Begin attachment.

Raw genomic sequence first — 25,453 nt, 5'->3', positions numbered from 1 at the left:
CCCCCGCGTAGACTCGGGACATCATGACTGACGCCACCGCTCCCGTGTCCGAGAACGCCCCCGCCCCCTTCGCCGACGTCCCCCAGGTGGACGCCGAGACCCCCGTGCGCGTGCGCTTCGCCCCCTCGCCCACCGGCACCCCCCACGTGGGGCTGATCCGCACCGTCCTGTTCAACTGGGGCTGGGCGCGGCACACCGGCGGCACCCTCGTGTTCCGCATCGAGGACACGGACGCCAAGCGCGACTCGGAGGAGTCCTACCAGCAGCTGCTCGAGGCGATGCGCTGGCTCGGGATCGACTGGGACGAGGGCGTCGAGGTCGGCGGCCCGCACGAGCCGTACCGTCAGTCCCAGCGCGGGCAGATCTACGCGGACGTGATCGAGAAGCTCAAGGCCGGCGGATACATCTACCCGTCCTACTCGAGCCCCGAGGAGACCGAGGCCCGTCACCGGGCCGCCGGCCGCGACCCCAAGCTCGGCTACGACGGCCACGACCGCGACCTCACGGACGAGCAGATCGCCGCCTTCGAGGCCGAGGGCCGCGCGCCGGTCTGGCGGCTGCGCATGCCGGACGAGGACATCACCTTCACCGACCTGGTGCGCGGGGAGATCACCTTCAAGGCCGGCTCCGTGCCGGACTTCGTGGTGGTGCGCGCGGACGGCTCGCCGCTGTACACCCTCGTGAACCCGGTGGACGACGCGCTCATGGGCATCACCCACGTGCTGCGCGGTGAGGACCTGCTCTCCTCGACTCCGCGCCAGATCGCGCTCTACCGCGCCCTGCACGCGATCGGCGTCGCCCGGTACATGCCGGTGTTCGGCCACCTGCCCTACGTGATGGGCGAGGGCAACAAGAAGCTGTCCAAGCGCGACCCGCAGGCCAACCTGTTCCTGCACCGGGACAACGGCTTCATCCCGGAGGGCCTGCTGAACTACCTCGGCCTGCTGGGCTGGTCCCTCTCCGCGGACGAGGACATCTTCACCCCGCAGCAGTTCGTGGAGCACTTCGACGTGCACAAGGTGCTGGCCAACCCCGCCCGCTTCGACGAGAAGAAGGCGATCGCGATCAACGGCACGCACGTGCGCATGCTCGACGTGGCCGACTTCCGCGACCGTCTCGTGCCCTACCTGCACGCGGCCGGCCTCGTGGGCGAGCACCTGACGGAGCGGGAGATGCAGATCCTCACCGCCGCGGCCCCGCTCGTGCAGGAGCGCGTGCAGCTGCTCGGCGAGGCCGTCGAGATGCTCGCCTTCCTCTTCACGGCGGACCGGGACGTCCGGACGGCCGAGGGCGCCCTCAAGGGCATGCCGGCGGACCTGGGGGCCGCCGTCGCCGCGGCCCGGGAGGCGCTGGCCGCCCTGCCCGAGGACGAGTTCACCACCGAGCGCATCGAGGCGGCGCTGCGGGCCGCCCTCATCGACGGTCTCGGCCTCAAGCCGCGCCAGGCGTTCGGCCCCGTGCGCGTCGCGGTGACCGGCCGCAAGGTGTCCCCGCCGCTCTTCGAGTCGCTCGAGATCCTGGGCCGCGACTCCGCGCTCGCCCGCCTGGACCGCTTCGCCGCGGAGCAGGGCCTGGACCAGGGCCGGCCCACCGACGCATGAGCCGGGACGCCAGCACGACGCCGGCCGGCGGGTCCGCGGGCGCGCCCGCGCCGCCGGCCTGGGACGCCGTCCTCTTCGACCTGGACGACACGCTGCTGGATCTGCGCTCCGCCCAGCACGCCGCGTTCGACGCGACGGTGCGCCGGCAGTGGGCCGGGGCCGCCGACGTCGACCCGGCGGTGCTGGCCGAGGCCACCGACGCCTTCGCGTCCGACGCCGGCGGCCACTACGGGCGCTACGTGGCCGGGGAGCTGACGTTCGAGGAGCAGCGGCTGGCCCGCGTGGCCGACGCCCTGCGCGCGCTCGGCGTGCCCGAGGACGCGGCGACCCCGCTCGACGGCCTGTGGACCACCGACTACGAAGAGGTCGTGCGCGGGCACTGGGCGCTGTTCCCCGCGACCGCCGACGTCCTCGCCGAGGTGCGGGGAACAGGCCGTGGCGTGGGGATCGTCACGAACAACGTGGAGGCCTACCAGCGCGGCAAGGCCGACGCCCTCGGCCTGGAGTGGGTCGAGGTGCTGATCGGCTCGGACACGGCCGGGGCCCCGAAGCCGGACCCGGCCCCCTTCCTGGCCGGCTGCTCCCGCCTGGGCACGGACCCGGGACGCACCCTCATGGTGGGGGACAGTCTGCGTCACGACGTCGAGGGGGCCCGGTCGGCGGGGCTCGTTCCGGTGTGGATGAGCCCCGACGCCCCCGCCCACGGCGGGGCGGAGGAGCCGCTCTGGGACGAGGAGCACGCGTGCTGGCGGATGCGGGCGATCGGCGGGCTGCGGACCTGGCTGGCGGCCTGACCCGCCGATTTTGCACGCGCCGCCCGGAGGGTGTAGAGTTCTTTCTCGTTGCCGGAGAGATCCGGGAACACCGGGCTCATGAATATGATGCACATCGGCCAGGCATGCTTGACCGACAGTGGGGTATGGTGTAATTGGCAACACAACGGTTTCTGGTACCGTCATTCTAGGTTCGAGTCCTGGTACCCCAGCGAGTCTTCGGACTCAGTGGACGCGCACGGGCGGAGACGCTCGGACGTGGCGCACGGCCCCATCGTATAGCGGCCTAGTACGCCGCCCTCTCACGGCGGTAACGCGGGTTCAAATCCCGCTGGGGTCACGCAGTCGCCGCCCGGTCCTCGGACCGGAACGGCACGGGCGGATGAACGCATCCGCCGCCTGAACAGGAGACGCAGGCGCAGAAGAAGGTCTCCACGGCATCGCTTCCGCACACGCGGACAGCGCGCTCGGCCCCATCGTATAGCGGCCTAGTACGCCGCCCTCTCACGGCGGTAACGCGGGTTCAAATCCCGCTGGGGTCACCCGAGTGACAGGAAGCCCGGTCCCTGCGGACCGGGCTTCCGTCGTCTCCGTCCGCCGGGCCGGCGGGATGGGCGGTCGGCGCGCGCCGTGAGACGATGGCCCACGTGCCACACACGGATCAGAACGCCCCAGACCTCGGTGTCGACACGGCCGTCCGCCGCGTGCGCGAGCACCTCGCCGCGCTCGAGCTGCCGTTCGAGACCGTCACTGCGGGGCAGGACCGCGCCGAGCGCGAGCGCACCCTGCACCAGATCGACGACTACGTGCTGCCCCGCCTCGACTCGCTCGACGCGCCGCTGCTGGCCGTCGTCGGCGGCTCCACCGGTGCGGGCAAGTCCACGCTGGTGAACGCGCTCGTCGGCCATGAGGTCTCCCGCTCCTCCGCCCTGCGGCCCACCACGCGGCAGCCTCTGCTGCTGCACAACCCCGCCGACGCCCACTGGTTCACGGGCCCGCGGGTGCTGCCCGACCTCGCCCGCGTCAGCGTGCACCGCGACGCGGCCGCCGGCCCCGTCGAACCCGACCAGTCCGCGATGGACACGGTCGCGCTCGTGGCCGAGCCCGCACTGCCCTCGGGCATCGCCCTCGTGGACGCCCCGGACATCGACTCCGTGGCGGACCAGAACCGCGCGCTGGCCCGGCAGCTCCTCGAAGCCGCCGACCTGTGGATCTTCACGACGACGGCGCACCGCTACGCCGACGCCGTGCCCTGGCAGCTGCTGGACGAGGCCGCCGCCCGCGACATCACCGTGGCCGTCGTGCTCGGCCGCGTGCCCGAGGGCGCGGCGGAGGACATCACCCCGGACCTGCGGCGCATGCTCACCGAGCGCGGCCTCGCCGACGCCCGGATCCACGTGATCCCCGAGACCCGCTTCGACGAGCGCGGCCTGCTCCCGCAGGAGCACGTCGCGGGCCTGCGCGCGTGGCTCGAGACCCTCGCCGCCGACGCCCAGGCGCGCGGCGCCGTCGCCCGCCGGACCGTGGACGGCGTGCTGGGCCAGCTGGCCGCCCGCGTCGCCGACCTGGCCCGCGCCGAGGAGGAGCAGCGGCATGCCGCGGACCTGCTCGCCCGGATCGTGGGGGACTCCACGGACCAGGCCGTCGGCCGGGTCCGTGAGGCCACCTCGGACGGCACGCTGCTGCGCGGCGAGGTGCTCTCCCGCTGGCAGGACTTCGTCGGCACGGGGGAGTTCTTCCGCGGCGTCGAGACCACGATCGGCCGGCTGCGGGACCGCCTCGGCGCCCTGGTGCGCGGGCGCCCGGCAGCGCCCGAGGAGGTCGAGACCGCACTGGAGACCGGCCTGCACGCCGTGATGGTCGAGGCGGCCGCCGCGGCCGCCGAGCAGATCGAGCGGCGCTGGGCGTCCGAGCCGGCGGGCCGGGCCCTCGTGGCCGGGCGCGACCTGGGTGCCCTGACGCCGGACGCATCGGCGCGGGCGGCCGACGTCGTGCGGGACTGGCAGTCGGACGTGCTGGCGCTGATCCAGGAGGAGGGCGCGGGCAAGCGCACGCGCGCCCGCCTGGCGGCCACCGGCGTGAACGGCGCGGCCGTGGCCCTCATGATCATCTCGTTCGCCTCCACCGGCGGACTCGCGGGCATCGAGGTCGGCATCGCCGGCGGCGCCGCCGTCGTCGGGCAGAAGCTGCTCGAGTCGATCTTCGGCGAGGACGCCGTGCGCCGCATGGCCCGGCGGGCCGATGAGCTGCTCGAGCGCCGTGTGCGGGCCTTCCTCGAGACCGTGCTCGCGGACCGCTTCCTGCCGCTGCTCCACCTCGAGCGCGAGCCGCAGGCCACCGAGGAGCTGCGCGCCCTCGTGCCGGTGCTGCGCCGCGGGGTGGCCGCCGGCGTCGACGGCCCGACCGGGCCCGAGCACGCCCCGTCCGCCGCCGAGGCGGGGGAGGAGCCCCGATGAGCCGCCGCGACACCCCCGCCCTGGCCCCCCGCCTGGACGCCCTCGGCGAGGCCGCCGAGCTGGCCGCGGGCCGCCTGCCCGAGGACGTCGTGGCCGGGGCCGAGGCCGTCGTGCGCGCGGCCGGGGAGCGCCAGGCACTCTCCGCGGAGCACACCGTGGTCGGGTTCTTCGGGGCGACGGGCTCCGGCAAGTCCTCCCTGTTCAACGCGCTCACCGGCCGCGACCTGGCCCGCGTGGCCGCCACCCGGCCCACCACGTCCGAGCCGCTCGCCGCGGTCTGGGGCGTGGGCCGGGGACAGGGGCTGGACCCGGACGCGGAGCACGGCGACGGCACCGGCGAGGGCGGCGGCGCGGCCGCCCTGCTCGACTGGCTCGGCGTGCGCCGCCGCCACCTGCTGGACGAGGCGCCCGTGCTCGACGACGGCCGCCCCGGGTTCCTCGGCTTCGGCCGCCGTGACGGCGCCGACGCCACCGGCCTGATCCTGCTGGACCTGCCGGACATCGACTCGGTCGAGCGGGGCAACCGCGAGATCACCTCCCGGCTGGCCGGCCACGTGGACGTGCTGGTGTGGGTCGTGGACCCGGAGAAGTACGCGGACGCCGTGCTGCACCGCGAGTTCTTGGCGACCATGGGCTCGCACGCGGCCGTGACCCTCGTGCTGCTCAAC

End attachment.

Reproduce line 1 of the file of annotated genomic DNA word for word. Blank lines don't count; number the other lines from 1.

Raw genomic sequence first — 25,453 nt, 5'->3', positions numbered from 1 at the left: